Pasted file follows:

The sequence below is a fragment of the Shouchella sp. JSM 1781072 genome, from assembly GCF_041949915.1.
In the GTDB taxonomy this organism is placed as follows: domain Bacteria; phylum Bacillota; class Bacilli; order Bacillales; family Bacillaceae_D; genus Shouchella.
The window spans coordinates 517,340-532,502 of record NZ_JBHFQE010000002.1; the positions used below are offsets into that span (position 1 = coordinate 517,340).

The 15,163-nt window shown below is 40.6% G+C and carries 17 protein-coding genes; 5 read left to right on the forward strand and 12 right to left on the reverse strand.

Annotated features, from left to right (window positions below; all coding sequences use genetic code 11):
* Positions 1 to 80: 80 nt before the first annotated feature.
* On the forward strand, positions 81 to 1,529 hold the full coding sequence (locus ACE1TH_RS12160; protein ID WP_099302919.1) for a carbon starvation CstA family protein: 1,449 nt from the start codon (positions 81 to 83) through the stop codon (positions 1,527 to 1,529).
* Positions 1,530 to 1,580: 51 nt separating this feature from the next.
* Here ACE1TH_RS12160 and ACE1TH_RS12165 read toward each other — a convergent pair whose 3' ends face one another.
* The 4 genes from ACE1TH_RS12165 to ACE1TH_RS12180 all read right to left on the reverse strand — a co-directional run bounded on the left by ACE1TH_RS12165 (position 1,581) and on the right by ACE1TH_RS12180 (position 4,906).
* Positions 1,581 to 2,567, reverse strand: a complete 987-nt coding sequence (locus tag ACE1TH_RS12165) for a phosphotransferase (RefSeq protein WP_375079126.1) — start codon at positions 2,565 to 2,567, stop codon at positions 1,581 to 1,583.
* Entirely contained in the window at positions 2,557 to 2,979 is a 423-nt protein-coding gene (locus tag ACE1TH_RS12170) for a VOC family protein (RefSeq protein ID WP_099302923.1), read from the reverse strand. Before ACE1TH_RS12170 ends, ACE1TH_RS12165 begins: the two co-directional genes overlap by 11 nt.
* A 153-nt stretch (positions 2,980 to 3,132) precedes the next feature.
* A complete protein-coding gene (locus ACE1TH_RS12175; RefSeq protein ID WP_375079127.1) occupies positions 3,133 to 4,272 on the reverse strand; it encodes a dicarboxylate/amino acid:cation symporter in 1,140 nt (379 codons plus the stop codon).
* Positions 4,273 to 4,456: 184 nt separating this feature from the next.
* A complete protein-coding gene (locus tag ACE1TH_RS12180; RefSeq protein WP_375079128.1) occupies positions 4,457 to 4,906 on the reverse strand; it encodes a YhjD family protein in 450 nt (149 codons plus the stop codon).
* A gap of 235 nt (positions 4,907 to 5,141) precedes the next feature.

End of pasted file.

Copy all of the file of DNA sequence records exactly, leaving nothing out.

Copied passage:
The sequence below is a fragment of the Shouchella sp. JSM 1781072 genome, from assembly GCF_041949915.1.
In the GTDB taxonomy this organism is placed as follows: domain Bacteria; phylum Bacillota; class Bacilli; order Bacillales; family Bacillaceae_D; genus Shouchella.
The window spans coordinates 517,340-532,502 of record NZ_JBHFQE010000002.1; the positions used below are offsets into that span (position 1 = coordinate 517,340).

The 15,163-nt window shown below is 40.6% G+C and carries 17 protein-coding genes; 5 read left to right on the forward strand and 12 right to left on the reverse strand.

Annotated features, from left to right (window positions below; all coding sequences use genetic code 11):
* Positions 1 to 80: 80 nt before the first annotated feature.
* On the forward strand, positions 81 to 1,529 hold the full coding sequence (locus ACE1TH_RS12160; protein ID WP_099302919.1) for a carbon starvation CstA family protein: 1,449 nt from the start codon (positions 81 to 83) through the stop codon (positions 1,527 to 1,529).
* Positions 1,530 to 1,580: 51 nt separating this feature from the next.
* Here ACE1TH_RS12160 and ACE1TH_RS12165 read toward each other — a convergent pair whose 3' ends face one another.
* The 4 genes from ACE1TH_RS12165 to ACE1TH_RS12180 all read right to left on the reverse strand — a co-directional run bounded on the left by ACE1TH_RS12165 (position 1,581) and on the right by ACE1TH_RS12180 (position 4,906).
* Positions 1,581 to 2,567, reverse strand: a complete 987-nt coding sequence (locus tag ACE1TH_RS12165) for a phosphotransferase (RefSeq protein WP_375079126.1) — start codon at positions 2,565 to 2,567, stop codon at positions 1,581 to 1,583.
* Entirely contained in the window at positions 2,557 to 2,979 is a 423-nt protein-coding gene (locus tag ACE1TH_RS12170) for a VOC family protein (RefSeq protein ID WP_099302923.1), read from the reverse strand. Before ACE1TH_RS12170 ends, ACE1TH_RS12165 begins: the two co-directional genes overlap by 11 nt.
* A 153-nt stretch (positions 2,980 to 3,132) precedes the next feature.
* A complete protein-coding gene (locus ACE1TH_RS12175; RefSeq protein ID WP_375079127.1) occupies positions 3,133 to 4,272 on the reverse strand; it encodes a dicarboxylate/amino acid:cation symporter in 1,140 nt (379 codons plus the stop codon).
* Positions 4,273 to 4,456: 184 nt separating this feature from the next.
* A complete protein-coding gene (locus tag ACE1TH_RS12180; RefSeq protein WP_375079128.1) occupies positions 4,457 to 4,906 on the reverse strand; it encodes a YhjD family protein in 450 nt (149 codons plus the stop codon).
* A gap of 235 nt (positions 4,907 to 5,141) precedes the next feature.